With the war in Iraq roiling Congress, antiwar groups are targeting dozens of lawmakers – many facing tough reelection races in 2008 – in a bid to peel off enough Republicans to force President Bush to end the war there.
Organizers claim that breaks in GOP ranks over war strategy in recent weeks are a result of more heat from home – and that they helped to generate it. As debate resumes this week, they predict, more defections will occur.
"We're running a political campaign with a long horizon," says Tom Matzzie of MoveOn.org Political Action, who is managing the "Iraq Summer" campaign for Americans Against Escalation in Iraq (AAEI). "We'll gain more ... momentum over the next few weeks, and more Republicans will break."
Lawmakers say they're making up their own minds, independent of antiwar-group pressure. It may be coincidence that Sen. Pete Domenici (R) announced his opposition to Mr. Bush's war strategy two days after AAEI launched its campaign in his home state of New Mexico – despite the group's taking credit for the switch.
Seven Senate Republicans – six up for reelection in 2008 – voted last week against the Bush administration's position on a proposal to mandate longer time at home for US forces. If passed, the measure would have limited Bush's ability to redeploy units to a war zone.
Senator Domenici was not one of the defectors on that vote. But this week he is expected to back a proposal to require the Bush administration to revise US policy in accordance with the 2006 recommendations of the Iraq Study Group.
Antiwar organizers in his home state say that's not enough. "The ... amendment [on the Iraq Study Group] is not as strong" as one that sets a timetable for the redeployment of US forces out of a combat role in Iraq, says Greg Richardson, who is organizing the Iraq Summer campaign in New Mexico. "Over 70 percent of Americans no longer support the war, and Senator Domenici is out of touch," he said in a phone interview.
On Thursday, the House voted 223 to 201 to begin drawing down US forces in Iraq. Only four Republicans joined most Democrats on that vote, well short of the GOP votes needed to overturn a presidential veto.
But House Democrats plan to hold more votes on Iraq, which antiwar activists say provide grist for them. To counteract them, House Republican leaders sent their members home for July 4 recess with a briefing paper on the Iraq Summer campaign. The countermessage, said a GOP aide, is "it's not a groundswell of revolt, but an organized campaign by the MoveOn crowd to put pressure on" GOP lawmakers.
"This is a really big issue, and people are voting their conscience. They don't intend to be politically intimidated," says Rep. Tom Cole (R) of Oklahoma, who heads the House GOP reelection campaign. "Republicans broadly think that we should not be micromanaging the war from here or undercutting the mission, and that we should give the surge a chance to work."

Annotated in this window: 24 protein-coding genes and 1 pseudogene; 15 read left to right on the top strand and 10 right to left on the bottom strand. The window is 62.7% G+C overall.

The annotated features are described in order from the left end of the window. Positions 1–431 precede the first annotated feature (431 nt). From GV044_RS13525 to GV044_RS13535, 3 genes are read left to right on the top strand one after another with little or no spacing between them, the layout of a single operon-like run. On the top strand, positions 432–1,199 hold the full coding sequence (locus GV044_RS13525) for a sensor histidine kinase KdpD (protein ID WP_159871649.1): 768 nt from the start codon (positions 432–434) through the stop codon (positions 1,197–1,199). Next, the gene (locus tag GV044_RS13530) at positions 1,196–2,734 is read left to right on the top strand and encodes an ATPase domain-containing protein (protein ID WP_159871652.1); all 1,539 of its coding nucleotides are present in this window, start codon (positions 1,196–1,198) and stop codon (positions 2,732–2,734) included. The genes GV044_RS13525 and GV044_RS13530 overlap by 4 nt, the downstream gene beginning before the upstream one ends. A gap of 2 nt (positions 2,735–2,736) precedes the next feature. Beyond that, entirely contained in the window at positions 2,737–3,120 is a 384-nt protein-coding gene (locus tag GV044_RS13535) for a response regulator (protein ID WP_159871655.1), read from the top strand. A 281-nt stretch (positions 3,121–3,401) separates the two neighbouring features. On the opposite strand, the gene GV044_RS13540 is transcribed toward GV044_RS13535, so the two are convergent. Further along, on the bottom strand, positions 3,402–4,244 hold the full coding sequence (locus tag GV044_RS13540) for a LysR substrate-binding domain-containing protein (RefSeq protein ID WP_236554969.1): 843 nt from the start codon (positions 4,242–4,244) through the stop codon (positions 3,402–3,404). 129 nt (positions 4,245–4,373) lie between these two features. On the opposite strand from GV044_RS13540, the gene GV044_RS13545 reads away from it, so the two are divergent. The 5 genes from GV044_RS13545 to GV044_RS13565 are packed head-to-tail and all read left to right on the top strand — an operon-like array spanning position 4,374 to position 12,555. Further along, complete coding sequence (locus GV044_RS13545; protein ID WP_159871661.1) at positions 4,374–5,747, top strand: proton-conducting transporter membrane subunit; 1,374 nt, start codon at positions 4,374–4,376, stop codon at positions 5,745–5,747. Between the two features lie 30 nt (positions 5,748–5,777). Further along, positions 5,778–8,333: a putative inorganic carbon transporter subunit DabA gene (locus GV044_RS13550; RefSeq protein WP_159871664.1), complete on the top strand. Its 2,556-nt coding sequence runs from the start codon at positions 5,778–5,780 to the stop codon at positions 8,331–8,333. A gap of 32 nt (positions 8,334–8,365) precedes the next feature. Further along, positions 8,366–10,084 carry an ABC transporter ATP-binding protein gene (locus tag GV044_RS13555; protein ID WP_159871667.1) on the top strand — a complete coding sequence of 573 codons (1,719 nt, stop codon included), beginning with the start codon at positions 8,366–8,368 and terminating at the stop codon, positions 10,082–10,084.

The Iraq Summer campaign is modeled after the 1964 Freedom Summer civil rights project. It claims 100 organizers in 15 states and 40 congressional districts, plus a $9 million budget. The campaign launched July 4, but activists since January have pored over polls and lawmakers' statements to identify 60 members of Congress most likely to break with the Bush administration over the war.
It's too early to know whether it is making a difference, analysts say. "Some of these advertising buys they're doing are so small that I wonder how many voters actually see them," says Jennifer Duffy, who covers Senate races for the Cook Political Report. "They're creating a lot of noise, but I don't know that they can take that victory lap yet."
This week, the focus is on the Senate, where a $648.8 billion defense bill is the vehicle for war-related amendments. On Friday, GOP Sens. John Warner and Richard Lugar proposed one that would require the White House to develop a plan to redeploy US forces out of a combat role in Iraq by October. It does not set a timetable for implementation.
Topping the list of GOP senators whom antiwar groups see as vulnerable in '08 are Sens. Norm Coleman of Minnesota, John Sununu of New Hampshire, and Susan Collins of Maine.
In Maine, activists are stepping up organizing to move their two GOP senators into the antiwar column. Last week, Sen. Olympia Snowe said she supports a timetable for redeployment of US forces.
"If politicians can't see the light, they can feel the heat," says Tom Andrews, national director of Win Without War and a former US representative from Maine. After Snowe's announcement, "the pressure is increasing exponentially on Senator Collins," he says.
Collins notes that she and Senator Warner led Senate opposition in December to Bush's plans to "surge" 30,000 troops into Iraq. "The idea that a public-relations campaign is having some impact is absurd and contrary to the facts," she says.
In Minnesota, Senator Coleman faces a barrage of TV ads from antiwar groups. He voted in support of the amendment to put limits on troop redeployment, bucking the White House position. That vote "had nothing to do with pressure," he says, citing the fact that troops from Minnesota were among the first to see extended tours of duty in Iraq.
The antiwar ads against him "aren't reaching people," he says. "They haven't made any movement in the polls."
In September, after Gen. David Petraeus, the US commander in Iraq, and the US ambassador to Iraq, Ryan Crocker, give Congress a full report on the outcome of the surge, Coleman predicts there will be a shift in mission for US forces. "In September, we're going to make some hard decisions, and I'm prepared to make them then," he says.